13. “Men by their constitutions are naturally divided into two parties: 1. Those who fear and distrust the people, and wish to draw all powers from them into the hands of the higher classes. 2. Those who identify themselves with the people, have confidence in them, cherish and consider them as the most honest and safe, although not the most wise depositary of the public interests. In every country these two parties exist, and in every one where they are free to think, speak, and write, they will declare themselves. Call them, therefore, Liberals and Serviles, Jacobins and Ultras, Whigs and Tories, Republicans and Federalists, Aristocrats and Democrats, or by whatever name you please, they are the same parties still and pursue the same object. The last one of Aristocrats and Democrats is the true one expressing the essence of all.” –T. Jefferson

    “Political tags — such as royalist, communist, democrat, populist, fascist, liberal, conservative, and so forth — are never basic criteria. The human race divides politically into those who want people to be controlled and those who have no such desire. The former are idealists acting from highest motives for the greatest good of the greatest number. The latter are surly curmudgeons, suspicious and lacking in altruism. But they are more comfortable neighbors than the other sort.” –R. Heinlein

    We need more curmudgeons. Proud, stubbon, insistent curmudgeons.

  14. Interesting how Jefferson presents the division one way, and then lists the opposing parties in the opposite.

    The name “Jacobin” right there in the middle ought to leap out to everyone as a caution against trusting those who claim to trust and cherish the people.

  15. It follows that a sensible person today is at once a Liberal, a Conservative, and a Socialist.

    That’s ‘cuz of the sloppy defining of the categories.

    For example, a conservative believes in free enterprise and free trade, but also sees a constitutional role for government to regulate practices to keep it free, and a conservative believes in the post office, the police and fire departments, and public schools, just not as government entities. Or at least not at the federal level.

    As for the morals thing, everybody’s got’em, and reflect them in their politics. Just some believe (for example) taking the choice of abortion off the table for pregnant women is immoral, others believe abortion itself is immoral. What’s odd is, only those forming their moral code around Judea-Christian principles are called moral scolds. Everyone else (with morals formed elsewhere) is self evidently righteous in their demand for social conformity.

    Is why we have abortion on demand, but not 40 oz sodas.

  16. All the labels are temporally and context sensitive, so they are kind of meaningless on their own.

  17. Ernst:

    -Jefferson wrote sympathetically of the Jacobins – that tells us something about him.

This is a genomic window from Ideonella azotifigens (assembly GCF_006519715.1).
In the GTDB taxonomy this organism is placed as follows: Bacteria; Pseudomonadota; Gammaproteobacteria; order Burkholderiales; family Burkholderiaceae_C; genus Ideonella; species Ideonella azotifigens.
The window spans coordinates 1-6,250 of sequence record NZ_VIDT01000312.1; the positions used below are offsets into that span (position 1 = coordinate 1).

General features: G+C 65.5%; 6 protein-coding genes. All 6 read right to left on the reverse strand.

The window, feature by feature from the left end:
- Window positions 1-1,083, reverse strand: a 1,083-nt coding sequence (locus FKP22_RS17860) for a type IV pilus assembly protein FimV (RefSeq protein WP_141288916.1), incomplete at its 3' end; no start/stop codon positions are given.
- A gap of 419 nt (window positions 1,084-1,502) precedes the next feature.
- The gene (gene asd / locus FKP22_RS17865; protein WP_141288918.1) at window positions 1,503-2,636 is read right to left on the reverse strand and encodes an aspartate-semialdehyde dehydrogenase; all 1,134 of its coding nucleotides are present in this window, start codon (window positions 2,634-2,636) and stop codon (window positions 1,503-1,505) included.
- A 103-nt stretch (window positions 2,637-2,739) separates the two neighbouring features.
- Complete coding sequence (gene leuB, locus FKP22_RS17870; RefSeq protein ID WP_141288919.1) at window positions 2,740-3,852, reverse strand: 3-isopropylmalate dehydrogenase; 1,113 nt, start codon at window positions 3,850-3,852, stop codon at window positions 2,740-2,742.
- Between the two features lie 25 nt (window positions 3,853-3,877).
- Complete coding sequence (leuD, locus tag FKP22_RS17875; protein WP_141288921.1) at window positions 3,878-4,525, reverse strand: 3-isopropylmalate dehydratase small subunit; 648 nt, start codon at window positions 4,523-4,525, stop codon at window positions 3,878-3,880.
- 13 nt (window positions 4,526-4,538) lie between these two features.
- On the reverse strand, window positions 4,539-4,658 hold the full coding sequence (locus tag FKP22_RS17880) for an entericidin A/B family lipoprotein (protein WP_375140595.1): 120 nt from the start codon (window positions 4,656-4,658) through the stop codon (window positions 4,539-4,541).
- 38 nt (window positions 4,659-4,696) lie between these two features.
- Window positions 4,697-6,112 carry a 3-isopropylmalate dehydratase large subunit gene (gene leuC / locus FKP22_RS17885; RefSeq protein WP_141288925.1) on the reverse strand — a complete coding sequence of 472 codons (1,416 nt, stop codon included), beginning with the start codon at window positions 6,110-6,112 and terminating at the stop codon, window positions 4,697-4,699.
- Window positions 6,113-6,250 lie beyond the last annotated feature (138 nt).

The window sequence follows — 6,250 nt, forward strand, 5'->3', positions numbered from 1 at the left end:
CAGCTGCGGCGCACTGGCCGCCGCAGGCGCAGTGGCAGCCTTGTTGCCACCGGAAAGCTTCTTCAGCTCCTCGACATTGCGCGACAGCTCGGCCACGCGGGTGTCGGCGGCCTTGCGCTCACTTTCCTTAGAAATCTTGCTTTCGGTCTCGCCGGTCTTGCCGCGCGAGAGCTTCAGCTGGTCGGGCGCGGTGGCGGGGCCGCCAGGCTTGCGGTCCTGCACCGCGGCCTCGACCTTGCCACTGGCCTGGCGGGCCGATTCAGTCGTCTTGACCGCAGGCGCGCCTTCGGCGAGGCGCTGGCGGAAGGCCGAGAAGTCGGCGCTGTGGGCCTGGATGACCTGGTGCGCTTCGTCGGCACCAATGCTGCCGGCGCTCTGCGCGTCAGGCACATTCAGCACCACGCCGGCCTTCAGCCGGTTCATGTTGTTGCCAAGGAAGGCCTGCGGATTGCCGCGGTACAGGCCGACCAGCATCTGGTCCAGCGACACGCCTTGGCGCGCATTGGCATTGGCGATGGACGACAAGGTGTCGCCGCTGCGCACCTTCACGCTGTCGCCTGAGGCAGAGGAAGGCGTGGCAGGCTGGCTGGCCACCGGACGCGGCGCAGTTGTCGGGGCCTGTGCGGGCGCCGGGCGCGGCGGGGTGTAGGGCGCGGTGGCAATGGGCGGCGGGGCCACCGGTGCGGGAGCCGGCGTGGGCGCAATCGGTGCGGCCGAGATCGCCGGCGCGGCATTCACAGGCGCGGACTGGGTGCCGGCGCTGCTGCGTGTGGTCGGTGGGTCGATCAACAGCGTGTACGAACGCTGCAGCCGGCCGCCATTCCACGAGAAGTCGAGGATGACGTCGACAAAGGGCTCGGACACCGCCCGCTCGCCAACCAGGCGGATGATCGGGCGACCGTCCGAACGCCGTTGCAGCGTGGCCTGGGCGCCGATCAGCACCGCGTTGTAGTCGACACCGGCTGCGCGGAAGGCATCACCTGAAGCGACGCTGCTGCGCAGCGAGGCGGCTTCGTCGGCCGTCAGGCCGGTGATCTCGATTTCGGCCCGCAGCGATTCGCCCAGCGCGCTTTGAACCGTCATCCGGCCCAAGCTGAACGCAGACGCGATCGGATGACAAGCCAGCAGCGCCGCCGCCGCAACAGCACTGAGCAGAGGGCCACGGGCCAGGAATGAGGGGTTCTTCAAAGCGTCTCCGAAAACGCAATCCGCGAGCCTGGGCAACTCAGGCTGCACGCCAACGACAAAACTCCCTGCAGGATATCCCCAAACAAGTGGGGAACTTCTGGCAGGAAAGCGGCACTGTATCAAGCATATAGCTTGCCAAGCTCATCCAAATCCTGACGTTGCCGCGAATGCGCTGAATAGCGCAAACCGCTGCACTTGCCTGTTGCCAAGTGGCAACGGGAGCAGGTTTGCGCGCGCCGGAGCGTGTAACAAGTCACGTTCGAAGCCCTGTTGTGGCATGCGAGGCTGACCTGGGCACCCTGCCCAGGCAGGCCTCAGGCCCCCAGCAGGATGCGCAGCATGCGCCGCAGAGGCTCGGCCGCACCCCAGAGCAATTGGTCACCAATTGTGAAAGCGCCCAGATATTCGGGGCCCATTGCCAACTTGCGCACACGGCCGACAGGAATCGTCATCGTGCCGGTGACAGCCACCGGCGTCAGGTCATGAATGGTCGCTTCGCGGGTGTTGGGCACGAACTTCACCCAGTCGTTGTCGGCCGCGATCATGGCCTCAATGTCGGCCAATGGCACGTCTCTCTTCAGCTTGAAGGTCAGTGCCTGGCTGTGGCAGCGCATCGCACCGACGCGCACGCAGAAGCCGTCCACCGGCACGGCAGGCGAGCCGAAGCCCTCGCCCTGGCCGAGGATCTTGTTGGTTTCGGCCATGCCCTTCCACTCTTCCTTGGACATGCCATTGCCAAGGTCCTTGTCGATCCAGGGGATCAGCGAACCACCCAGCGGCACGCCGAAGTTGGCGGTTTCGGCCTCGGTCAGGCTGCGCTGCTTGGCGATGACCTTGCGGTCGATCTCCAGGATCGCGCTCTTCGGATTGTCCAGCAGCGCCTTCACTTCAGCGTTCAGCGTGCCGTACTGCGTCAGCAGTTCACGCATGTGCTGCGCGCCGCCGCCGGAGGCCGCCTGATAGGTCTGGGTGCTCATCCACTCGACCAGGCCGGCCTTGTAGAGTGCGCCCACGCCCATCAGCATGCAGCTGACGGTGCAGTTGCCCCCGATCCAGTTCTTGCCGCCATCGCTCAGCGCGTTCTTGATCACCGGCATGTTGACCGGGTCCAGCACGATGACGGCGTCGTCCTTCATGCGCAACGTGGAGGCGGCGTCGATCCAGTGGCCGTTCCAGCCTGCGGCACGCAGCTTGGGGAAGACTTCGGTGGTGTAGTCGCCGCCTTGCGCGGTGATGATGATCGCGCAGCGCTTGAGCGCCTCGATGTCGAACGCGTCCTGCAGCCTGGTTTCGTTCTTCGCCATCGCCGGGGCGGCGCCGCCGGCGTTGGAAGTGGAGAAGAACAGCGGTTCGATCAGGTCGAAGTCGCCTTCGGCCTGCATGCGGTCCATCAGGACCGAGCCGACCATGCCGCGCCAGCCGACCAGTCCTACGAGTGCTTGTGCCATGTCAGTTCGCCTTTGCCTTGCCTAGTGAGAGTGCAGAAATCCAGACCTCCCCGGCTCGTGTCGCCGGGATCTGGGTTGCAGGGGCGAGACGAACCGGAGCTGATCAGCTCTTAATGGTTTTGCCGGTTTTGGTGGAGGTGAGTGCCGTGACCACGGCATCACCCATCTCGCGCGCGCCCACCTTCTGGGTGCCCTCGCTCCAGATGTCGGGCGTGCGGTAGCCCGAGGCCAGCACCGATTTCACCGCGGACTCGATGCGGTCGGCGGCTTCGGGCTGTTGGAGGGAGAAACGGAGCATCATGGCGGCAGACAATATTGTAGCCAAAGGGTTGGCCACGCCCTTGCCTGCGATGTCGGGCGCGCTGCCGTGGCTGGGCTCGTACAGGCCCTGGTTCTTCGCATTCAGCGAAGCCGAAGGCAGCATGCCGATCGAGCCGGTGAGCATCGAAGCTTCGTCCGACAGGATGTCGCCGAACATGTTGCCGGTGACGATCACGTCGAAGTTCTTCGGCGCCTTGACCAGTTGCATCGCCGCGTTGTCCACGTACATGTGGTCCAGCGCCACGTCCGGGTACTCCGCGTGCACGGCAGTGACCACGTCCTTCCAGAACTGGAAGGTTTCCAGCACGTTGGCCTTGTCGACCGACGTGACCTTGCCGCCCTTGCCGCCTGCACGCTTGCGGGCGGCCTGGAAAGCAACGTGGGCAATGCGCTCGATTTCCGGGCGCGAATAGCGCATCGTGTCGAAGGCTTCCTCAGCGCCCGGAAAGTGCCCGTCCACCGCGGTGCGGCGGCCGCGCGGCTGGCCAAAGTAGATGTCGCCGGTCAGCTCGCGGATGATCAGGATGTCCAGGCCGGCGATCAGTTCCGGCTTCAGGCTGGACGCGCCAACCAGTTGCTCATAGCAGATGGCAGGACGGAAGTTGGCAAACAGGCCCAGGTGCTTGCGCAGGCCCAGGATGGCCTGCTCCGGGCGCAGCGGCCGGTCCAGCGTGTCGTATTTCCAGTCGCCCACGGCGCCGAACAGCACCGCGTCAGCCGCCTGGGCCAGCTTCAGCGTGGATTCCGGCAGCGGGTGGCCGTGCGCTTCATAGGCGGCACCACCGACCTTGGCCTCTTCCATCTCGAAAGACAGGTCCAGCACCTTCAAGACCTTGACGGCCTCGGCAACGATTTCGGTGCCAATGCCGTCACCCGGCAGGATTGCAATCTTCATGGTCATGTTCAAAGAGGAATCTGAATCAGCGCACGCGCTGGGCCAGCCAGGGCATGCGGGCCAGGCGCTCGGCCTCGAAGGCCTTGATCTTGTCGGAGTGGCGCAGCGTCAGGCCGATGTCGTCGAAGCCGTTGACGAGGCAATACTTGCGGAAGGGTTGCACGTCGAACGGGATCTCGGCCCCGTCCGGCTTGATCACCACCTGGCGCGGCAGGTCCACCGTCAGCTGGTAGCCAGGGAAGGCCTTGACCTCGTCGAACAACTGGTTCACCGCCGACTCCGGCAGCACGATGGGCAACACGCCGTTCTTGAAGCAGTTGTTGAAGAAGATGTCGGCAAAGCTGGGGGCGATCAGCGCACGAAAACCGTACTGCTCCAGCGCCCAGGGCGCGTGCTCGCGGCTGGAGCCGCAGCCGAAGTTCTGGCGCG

-You might enjoy Roger Kimball’s review of From Dawn To Decadence from June 2000.

  18. Jefferson is undoubtedly the original limousine liberal.

    Thanks for the link.

  19. the original limousine liberal.

    maybe the “carriage class”?

  20. ‘The Original Limousine Liberal’, I like that. Can I use it? Full credot will be given – of course.

    You’re welcome.

  21. You’ll find some useful Jefferson anecdotes along that line in Jack Rackove’s Revolutionaries.

    That’ll be two bars of gold pressed latinum.

  22. As for the morals thing, everybody’s got’em, and reflect them in their politics. Just some believe (for example) taking the choice of abortion off the table for pregnant women is immoral, others believe abortion itself is immoral.

    Hey, that didn’t get categorized! There.

  23. Counter-Offer: Double or nothing in a game of Dabo.

  24. Mr. Belvedere, thanks for the link. Not that Dean Brigg’s bones should care, but I have a Bachelor of Science degree and took two years of Latin in college while obtaining it, so his observation may be generally true but it certainly is not universally true.

    But I digress. Just ordered a couple of Barzun’s books to add to the reading list.

  25. “That’ll be two bars of gold pressed latinum.”

    Now, now! In the 24th century we labor solely for personal satisfaction, challenge as a means of continuous self improvement, and we can afford to do that because chicken sandwiches and coffee just mysteriously happen behind little slots on the wall.

  26. A Jacques Barzun Reader makes for great bed-time reading.

  27. I shall have to buy that Reader.

  28. Right now, I’m reading bits of Kirk’s The Conservative Mind at bed-time – the chapters on John Adams, Edmund Burke, and John Randolph.

  29. D. “Smilingly surrendering yellow with electric red rouge and staunchly black glass eyeballs.”

  30. Mike, I was on Rachel Lucas’ site this morning. She’s blogging again, although the frequency has dropped. And she just got a new dog, so she’s got a new lab animal for experimenting with canine humiliation….